Why do some people resist directions they don't like while others meekly submit? The answers must be highly complex, reflecting a mix of social and innate factors. A study has teased out a few of these, creating a model predicting people's responses, albeit in a somewhat artificial environment. Most intriguingly, the authors found that the strength of connection between two parts of the brain is an important factor in determining whether people resent directions.
The control aversion task is an existing behavioral economics test. Participants are paired with strangers, known as Player A, and instructed to divide money between them. Player A can either let the participant choose how to divide the money freely or demand a minimum share.
Dr Sarah Rudorf of the University of Bern and colleagues gave 51 university students instructions from 16 Player As, and measured their brain activity with fMRI machines while observing their reactions. Participants were subsequently asked to describe their thoughts and motivations.
Some findings reported in the Journal of Neuroscience were predictable. Participants who felt the Player As distrusted them, or could not understand their motivations, responded to instructions to share money by giving less and keeping more for themselves than when the decision was left entirely to them.
The neural observations, however, were much more interesting. The stronger the connection between the inferior parietal lobule and the dorsolateral prefrontal cortex in the brain, the more the amount shared varied when the participants were acting against instruction. Although the names of the regions may mean nothing to non-neuroscientists, the biological association with an important aspect of our personality is what matters.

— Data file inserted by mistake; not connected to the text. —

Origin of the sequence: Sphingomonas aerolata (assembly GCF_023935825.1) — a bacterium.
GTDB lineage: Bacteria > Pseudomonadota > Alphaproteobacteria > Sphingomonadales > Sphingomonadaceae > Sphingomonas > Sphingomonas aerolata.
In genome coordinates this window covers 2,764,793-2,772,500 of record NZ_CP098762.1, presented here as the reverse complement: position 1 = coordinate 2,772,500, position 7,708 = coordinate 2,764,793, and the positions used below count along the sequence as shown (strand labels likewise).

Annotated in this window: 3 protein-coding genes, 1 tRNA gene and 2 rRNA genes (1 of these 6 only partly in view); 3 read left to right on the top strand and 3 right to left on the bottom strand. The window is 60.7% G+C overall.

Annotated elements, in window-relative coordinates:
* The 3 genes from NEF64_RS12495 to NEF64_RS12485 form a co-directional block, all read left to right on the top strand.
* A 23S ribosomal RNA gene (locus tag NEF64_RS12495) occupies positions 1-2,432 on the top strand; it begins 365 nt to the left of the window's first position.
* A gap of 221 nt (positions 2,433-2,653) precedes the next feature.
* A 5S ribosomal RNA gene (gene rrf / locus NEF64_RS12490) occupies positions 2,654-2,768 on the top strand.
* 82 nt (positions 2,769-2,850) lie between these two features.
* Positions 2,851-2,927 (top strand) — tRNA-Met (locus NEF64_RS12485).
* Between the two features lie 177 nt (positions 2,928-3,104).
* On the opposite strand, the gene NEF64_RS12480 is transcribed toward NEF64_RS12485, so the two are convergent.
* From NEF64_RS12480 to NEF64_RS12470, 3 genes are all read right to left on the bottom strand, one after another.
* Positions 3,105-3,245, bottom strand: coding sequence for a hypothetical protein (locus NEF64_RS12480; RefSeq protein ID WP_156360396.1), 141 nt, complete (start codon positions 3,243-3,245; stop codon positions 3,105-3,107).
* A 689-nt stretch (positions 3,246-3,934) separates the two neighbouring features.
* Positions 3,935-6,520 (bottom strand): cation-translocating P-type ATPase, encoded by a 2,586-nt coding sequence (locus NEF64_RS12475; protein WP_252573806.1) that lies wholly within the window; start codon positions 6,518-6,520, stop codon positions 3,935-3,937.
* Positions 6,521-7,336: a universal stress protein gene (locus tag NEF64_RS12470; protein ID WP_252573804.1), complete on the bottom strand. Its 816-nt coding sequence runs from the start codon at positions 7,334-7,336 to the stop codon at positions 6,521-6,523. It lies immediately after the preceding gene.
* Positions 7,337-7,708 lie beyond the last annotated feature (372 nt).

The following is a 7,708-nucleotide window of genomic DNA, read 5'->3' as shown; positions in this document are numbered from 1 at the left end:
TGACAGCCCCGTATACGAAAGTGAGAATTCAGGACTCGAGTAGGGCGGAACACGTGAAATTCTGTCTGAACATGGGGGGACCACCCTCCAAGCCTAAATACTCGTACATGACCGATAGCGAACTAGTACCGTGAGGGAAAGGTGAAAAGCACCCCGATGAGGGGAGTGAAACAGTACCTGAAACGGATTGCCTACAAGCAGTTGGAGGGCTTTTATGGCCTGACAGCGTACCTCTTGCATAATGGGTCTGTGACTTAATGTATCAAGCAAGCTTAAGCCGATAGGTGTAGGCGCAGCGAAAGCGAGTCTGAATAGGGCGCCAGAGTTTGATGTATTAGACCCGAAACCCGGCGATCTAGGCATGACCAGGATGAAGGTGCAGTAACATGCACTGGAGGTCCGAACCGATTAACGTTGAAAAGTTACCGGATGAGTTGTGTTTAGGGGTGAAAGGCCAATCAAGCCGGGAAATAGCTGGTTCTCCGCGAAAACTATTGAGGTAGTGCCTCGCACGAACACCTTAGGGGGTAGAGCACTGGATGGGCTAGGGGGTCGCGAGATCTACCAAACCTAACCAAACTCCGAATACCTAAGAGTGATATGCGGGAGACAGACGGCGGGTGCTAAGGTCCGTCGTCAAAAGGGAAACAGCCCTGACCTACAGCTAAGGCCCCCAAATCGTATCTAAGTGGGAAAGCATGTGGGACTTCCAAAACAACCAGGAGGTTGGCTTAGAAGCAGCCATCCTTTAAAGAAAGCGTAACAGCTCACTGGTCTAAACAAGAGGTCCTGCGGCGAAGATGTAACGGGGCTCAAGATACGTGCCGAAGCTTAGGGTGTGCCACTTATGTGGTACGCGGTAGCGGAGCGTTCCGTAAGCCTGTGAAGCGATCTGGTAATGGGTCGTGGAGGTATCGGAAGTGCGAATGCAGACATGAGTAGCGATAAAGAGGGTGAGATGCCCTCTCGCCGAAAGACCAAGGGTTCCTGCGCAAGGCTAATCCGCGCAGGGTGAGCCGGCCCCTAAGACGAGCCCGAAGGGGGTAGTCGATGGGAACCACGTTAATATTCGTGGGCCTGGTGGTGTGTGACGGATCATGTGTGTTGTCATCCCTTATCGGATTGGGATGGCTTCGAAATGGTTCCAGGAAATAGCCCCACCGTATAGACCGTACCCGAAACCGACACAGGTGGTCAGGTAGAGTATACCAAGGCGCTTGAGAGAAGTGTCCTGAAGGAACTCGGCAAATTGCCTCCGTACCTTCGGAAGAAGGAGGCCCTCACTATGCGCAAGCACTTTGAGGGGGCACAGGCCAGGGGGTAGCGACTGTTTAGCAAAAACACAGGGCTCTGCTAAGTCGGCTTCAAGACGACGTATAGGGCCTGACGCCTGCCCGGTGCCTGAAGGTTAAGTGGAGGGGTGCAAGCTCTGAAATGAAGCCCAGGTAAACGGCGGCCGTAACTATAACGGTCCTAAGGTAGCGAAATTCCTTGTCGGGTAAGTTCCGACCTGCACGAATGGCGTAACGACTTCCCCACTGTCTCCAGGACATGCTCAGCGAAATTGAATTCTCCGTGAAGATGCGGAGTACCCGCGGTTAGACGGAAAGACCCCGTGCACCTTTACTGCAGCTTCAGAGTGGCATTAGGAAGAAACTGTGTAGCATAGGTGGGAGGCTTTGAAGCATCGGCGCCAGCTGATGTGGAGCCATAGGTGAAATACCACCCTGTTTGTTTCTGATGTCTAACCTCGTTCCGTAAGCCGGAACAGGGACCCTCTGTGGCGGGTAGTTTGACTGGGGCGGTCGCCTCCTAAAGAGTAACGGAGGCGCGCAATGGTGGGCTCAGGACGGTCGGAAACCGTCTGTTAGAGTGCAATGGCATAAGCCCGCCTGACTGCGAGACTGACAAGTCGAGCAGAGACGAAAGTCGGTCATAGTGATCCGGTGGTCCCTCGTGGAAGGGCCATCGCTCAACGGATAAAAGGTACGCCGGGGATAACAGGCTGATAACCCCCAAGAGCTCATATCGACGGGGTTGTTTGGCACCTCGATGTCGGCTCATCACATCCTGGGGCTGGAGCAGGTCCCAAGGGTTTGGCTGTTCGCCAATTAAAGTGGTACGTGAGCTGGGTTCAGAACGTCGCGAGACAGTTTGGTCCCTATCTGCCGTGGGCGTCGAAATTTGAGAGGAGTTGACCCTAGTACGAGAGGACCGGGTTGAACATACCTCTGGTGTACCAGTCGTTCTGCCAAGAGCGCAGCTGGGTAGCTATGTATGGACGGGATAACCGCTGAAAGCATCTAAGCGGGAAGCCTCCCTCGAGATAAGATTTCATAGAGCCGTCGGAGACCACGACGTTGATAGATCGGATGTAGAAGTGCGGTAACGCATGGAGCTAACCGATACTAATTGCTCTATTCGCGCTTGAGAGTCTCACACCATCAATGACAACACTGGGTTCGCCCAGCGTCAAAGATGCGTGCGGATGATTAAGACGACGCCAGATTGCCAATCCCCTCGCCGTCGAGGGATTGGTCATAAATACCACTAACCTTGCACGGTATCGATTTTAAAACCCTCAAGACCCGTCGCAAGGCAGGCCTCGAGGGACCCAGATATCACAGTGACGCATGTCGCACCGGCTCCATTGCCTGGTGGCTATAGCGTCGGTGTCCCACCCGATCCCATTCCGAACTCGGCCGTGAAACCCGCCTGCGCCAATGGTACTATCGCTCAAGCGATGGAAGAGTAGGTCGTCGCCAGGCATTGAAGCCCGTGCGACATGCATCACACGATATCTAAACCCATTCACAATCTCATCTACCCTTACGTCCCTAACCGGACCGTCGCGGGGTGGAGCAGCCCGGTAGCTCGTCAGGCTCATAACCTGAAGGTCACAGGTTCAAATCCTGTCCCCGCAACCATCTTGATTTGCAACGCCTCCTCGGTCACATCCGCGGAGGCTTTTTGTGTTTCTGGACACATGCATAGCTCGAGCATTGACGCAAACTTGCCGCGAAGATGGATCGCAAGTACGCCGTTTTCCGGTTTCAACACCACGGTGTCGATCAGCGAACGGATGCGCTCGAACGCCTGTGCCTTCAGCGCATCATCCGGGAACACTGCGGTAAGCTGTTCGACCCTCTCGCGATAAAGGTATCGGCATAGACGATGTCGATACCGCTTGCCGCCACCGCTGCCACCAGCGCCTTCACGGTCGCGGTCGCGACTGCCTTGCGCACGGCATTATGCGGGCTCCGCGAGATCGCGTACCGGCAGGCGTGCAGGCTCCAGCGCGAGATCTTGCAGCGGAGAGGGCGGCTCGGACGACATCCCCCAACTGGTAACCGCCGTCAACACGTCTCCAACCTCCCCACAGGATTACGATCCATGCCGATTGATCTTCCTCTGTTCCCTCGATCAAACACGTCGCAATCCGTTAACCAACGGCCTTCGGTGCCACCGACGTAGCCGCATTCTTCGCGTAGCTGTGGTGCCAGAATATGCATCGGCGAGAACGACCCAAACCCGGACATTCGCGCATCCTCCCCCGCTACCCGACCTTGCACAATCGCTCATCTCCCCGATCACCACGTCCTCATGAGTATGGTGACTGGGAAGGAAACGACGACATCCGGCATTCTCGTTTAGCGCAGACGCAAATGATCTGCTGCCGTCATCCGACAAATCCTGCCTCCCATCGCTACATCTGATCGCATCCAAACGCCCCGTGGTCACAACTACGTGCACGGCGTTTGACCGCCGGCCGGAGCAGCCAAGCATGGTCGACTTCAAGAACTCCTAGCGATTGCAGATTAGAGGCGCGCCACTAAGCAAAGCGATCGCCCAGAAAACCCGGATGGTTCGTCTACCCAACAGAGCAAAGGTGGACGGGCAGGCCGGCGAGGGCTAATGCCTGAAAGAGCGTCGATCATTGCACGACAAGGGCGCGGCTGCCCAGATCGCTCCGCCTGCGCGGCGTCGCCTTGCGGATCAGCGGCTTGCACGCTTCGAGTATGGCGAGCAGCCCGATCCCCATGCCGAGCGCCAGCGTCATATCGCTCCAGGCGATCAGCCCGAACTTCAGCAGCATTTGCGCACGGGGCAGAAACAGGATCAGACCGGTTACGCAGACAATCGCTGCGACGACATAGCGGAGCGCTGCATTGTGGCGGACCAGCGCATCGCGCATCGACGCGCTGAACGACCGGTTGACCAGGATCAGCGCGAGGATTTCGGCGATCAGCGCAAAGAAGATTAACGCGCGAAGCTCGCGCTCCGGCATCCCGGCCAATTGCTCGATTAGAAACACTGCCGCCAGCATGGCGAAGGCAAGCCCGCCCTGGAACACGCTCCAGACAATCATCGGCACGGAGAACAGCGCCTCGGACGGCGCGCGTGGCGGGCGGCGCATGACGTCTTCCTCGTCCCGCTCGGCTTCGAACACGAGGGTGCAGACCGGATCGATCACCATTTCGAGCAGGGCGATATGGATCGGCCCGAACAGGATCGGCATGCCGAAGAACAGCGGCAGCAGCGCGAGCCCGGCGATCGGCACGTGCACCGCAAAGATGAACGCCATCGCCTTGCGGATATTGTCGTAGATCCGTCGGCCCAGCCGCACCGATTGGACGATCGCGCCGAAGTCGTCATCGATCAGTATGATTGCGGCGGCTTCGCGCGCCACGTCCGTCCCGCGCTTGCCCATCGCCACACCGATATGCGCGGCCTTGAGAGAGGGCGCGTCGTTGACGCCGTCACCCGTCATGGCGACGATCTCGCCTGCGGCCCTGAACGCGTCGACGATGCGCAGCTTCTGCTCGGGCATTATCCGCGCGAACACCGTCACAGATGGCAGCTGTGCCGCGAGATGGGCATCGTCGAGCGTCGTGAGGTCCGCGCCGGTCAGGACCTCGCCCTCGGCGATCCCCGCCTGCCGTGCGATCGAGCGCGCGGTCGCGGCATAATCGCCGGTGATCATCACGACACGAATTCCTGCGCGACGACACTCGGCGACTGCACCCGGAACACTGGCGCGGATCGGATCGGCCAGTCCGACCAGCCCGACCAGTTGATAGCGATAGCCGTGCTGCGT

Of course, whether it is best to take directions or resist depends very much on the nature of the instructions. The authors describe their study as a test of when people resist for the sake of resisting, rather than for good reasons. They use people who refuse to take medical advice and teenage rebellion as examples of real-world control aversion.
Perhaps, they suggest, if we knew how control-averse an individual was, we could better tailor efforts to get them to vaccinate their children or act in other beneficial ways. One wonders, however, if it might be difficult to get a control-averse person to sit still long enough to have their brain connections scanned.
Moreover, some might question the paper's emphasis on seeing control aversion as purely negative, leading to what the authors call “suboptimal decisions”. Perhaps, in a world where all too often we are instructed to act in ways that benefit neither ourselves nor society, there are positives to having a well-connected brain that resists being dictated to. But is it a good thing if governments now have a way to find society's rebels?